As aforementioned, pages of flash memory need to be first erased before it can be written to again. Traditional magnetic hard drives do not exhibit this characteristic, so normally when you hit the delete button, the operating system simply marks the corresponding data blocks as free with the data still physically intact. All this means is new data is permitted to overwrite existing data in that area. This poses a problem for solid state drives, because it will significantly decrease write performance if the user needs to wait for the system to clear an area before new data can be written. With native TRIM support, it allows the operating system to tell the SSD which blocks of data are no longer needed. The SSD can then do garbage collection overhead, and make it available for new data to be directly written without delay. G.SKILL's Phoenix EVO SSD has native TRIM support, but it will not work once you pair it with another drive in RAID. This is no different than any other solid state drive in the market today.
All in all, the SandForce SF-1222 controller does have a small microprocessor and a few undisclosed megabytes of memory inside to handle all the dirty work -- but with the elimination of the external cache, SandForce based SSDs have unprecedented random read and write performance. This adds on to the already excellent sequential data rates across the board makes it a winning combination -- although the G.SKILL Phoenix EVO 115GB 25nm is rated 'only' 280MB/s max read, 270MB/s max write, and up to 35,000 input/output operations per second (This is down from the Phoenix Pro 34nm's figures of 285, 275, and 50,000, respectively), it is still impressive nonetheless. We will see how that stacks up in our benchmarks in just a moment.
A total of 16 NAND flash chips are found on the G.SKILL Phoenix EVO solid state disk; with 8 on each side. The chips used are Micron 29F64G08CBAAA flash memory, with a capacity of 8GB per integrated circuit chip. These are multi-level cells manufactured on the 25nm fabrication process; identical to the ones found in the OCZ Vertex 2 160GB 25nm. 13GB out of the 128GB total capacity (Approximately 10%) is provisioned for the SandForce drive controller for garbage collection and wear leveling algorithms, so the actual usable space is 115GB, as advertised. You will see 107GB in Windows, which meets the 93% industry standard. The Phoenix EVO is essentially the same as other 120GB 25nm drives, except G.SKILL chose to present its standard capacity rather than giving any nasty surprises after installation. This is a moderate amount compared to other SandForce based SSDs; which can range anywhere from 7% to 28% in 34nm units for what the company refers to as Redundant Array of Independent Silicon Elements, or RAISE. SandForce claims RAISE is similar to a RAID 5 array within the drive that redundant data can be used to recover entire pages of corrupt or lost data within the drive, should problems arise with its memory cells over time. This is implemented in conjunction with a powerful error correction system and cyclic redundancy check protection to improve its uncorrectable bit error rate.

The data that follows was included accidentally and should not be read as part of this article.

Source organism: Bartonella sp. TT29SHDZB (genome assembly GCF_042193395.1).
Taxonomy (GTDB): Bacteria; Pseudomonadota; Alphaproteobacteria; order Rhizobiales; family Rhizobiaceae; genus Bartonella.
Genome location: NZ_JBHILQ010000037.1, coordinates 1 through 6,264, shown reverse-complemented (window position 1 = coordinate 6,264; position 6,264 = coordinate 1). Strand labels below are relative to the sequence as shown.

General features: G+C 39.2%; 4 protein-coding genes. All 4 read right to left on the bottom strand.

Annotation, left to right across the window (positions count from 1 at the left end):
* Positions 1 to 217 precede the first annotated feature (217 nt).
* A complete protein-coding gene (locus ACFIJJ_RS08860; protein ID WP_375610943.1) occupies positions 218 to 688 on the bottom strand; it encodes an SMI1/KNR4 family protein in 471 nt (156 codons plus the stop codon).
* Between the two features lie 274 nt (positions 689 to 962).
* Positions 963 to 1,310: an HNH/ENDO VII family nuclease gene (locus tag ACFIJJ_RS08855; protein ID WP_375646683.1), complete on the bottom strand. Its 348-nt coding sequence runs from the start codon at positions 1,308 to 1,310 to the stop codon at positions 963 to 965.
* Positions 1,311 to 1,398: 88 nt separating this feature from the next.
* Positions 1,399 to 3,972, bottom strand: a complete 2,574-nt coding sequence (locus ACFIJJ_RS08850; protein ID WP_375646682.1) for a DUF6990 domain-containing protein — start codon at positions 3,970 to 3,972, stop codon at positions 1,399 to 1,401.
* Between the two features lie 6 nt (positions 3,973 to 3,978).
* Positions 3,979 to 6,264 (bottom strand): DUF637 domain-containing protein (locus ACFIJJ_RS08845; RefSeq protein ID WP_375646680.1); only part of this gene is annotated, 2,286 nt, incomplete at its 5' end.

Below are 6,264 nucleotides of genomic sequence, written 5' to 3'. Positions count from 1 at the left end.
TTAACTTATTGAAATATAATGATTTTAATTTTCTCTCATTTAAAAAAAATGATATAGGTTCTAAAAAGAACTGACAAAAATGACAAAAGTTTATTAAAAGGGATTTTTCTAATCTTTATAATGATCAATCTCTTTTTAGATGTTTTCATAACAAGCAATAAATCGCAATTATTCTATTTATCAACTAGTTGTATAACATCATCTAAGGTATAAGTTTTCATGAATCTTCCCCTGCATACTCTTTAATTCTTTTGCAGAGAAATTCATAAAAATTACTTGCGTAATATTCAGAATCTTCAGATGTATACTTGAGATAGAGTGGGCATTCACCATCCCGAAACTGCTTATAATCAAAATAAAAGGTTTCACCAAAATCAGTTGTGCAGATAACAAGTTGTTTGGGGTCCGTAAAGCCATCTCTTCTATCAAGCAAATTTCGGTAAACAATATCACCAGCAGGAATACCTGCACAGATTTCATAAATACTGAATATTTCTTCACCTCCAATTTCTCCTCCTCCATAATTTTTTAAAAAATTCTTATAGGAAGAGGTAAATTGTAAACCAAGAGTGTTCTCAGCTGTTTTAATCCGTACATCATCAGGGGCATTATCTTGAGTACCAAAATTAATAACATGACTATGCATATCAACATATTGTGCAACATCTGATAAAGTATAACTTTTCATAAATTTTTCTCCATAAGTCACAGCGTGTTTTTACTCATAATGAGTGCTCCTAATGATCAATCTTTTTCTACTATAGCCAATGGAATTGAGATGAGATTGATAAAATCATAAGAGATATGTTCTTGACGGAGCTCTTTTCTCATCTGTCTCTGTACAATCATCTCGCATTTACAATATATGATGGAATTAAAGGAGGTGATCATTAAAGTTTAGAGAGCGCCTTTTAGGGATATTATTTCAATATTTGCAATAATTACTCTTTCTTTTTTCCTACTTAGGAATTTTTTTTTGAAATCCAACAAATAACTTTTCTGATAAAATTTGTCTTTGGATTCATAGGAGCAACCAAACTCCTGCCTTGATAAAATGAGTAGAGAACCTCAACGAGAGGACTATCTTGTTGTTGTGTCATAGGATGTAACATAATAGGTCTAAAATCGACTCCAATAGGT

Our test configuration as follows:
CPU: Intel Core i5-2500K @ 4.50GHz (Overclocked, Turbo Boost disabled)
CPU Cooling: Noctua NH-D14
Motherboard: ASUS P8P67 WS Revolution
RAM: G.SKILL Ripjaws F3-12800CL7D-8GBRH 2x4GB @ DDR3-1600 7-8-7-24 (Stock frequency @ stock latencies)
Graphics: Gigabyte Radeon HD 6870 1GB SOC
Chassis: Cooler Master 690 II Advanced NVIDIA Edition (Noctua NF-S12B FLX, NZXT Sleeved LED Kit)
Power: NZXT HALE90 750W
Sound: Auzentech X-Fi HomeTheater HD
Optical Drive: LiteOn iHAS224-06 24X DVD Writer
Operating System: Microsoft Windows 7 Professional x64